Phenobarbital worked for a while, but not for very long. Moss had frequent cluster seizures, and he was becoming ataxic from the medication. Eventually we went to a neurologist, who put him on potassium bromide and phenobarbital, but we had to keep increasing the dosage. I started to keep a chart of all his seizures, hoping to find some pattern, but in that I was to be disappointed. There WAS no pattern. Sometimes he would go for months without a seizure, and then have several clusters three or four days in a row. A cluster seizure is when the dog goes into another seizure soon after coming out of the previous one. Then he might go for weeks without any seizure, and then have them again. There wasn't even one period in his entire life where he had two periods of on or off seizures that could have been considered alike. The only thing we could count on was that he always had his seizures while at rest, and even that was not a completely invariable, because once, when we were on a walk in the woods, he had one. Furthermore, he was becoming more and more ataxic (which is defined as an inability to coordinate voluntary muscular movements, a common side effect of anti-seizure medications which can cause weakness and/or loss of control of the hind legs). He fell down, which he did frequently, and had to be helped up. He could no longer do any of the things he used to do. He couldn't herd, he couldn't jump, he couldn't pull a cart. And he was hungry all the time from the medication so that he gained a lot of weight. Once, he had 4 cluster seizures in a row, and it took more than 24 hours to come out of the "post ictal" stage, that time right after a seizure where the dog staggers around bumping into things as if he were blind, and seems totally disconnected from his environment. I took him with me in the car that day to run some errands, and he acted like he had never been in a car before. It was very scary. Through all of this, he remained a sweet, loving dog, though he became very shy and would hide behind me if a stranger came along or at the vet's. Because I was with him all the time and felt he couldn't be left alone, we had a very strong bond the like of which I've never had with another dog.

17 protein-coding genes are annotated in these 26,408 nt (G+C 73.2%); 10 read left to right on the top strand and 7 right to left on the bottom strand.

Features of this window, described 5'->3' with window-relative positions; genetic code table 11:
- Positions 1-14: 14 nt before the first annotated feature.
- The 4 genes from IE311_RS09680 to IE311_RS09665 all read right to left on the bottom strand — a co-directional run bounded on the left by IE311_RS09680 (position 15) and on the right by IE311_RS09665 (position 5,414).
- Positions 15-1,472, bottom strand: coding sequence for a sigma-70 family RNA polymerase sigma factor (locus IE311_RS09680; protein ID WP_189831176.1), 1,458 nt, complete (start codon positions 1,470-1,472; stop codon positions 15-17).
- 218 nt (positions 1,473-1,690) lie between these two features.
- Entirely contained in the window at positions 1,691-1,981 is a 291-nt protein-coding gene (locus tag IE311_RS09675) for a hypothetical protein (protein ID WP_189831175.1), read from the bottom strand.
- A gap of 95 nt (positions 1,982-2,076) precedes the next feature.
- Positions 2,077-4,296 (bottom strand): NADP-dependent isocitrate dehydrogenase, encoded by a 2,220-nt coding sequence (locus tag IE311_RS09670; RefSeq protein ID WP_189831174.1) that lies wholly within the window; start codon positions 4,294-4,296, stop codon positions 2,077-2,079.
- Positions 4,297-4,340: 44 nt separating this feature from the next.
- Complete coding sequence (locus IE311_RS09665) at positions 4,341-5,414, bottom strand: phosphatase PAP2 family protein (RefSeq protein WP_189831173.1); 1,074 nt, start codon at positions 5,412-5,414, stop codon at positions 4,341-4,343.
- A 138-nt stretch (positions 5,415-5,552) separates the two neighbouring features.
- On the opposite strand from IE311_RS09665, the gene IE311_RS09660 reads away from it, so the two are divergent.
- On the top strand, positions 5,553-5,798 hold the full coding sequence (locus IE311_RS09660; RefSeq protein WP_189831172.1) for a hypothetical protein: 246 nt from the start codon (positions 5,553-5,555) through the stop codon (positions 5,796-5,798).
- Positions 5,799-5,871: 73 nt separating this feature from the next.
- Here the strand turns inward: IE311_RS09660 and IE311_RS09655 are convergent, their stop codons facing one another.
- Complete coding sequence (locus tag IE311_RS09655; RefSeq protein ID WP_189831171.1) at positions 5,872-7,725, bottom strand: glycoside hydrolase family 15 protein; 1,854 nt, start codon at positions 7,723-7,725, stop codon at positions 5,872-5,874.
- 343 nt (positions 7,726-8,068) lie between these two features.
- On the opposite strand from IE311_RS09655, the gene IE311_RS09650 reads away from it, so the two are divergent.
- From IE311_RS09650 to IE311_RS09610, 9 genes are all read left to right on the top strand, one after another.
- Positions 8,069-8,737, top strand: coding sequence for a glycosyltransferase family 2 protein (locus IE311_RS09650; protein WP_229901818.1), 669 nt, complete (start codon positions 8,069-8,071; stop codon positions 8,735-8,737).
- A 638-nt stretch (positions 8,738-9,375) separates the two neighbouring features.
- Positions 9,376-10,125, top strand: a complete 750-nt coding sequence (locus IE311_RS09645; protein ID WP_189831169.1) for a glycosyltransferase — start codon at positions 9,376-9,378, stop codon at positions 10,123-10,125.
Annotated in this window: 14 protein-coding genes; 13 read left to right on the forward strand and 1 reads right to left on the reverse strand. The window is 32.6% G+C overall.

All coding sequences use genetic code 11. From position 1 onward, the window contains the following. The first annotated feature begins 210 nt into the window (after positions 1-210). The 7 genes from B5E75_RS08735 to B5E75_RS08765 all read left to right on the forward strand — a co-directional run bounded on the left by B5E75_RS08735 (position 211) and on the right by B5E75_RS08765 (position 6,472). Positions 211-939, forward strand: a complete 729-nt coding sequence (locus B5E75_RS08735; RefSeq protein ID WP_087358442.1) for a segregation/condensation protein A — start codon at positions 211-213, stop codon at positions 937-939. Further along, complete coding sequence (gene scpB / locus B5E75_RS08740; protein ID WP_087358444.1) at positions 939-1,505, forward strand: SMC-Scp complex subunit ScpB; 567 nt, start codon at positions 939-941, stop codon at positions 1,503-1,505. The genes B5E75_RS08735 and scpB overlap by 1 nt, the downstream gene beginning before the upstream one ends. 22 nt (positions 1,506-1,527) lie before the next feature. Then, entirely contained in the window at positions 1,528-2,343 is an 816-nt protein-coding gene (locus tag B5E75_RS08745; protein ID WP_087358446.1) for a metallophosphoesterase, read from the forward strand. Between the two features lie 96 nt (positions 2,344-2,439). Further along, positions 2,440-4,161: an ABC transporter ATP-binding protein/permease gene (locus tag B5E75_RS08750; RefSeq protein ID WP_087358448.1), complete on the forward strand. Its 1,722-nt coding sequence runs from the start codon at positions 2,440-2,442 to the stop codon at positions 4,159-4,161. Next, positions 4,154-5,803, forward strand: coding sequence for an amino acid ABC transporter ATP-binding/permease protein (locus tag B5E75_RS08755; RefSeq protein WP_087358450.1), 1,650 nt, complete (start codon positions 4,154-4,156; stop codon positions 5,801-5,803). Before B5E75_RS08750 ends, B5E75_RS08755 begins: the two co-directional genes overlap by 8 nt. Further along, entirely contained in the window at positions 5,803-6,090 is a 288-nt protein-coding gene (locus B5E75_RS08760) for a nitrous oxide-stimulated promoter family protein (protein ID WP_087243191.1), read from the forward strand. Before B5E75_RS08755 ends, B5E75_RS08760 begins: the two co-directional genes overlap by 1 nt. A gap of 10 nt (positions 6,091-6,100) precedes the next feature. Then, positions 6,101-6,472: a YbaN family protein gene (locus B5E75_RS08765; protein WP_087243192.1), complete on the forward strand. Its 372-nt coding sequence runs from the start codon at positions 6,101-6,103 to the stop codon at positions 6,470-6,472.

In 1991, when Moss was seven years old, we moved to the Ithaca, New York area and bought a farm. We also started using Cornell University's School of Veterinary Medicine's Small Animal Clinic for our vet care. While this was the best care Moss had ever received, he got no better and his seizures were under no better control. Falling injured him, and he dislocated one hip, but the vets at Cornell did not want to do surgery because of his epilepsy and his age. The hip did not seem to bother him much, or slow him down. Once you pointed him in a direction and started walking, he would follow, and he could move along at a great clip. But he looked weird, and once, when I had him along to a training clinic (because I couldn't leave him at home), people kept asking me what was wrong with him, since he lurched around like a drunkard and always had a silly grin on his face. I suspected that the seizures had damaged his brain to some extent. It certainly had an effect on his nervous system, something you could see when the vet tested him for reactions. A rubber hammer applied to his wrists and toes brought no discernible response.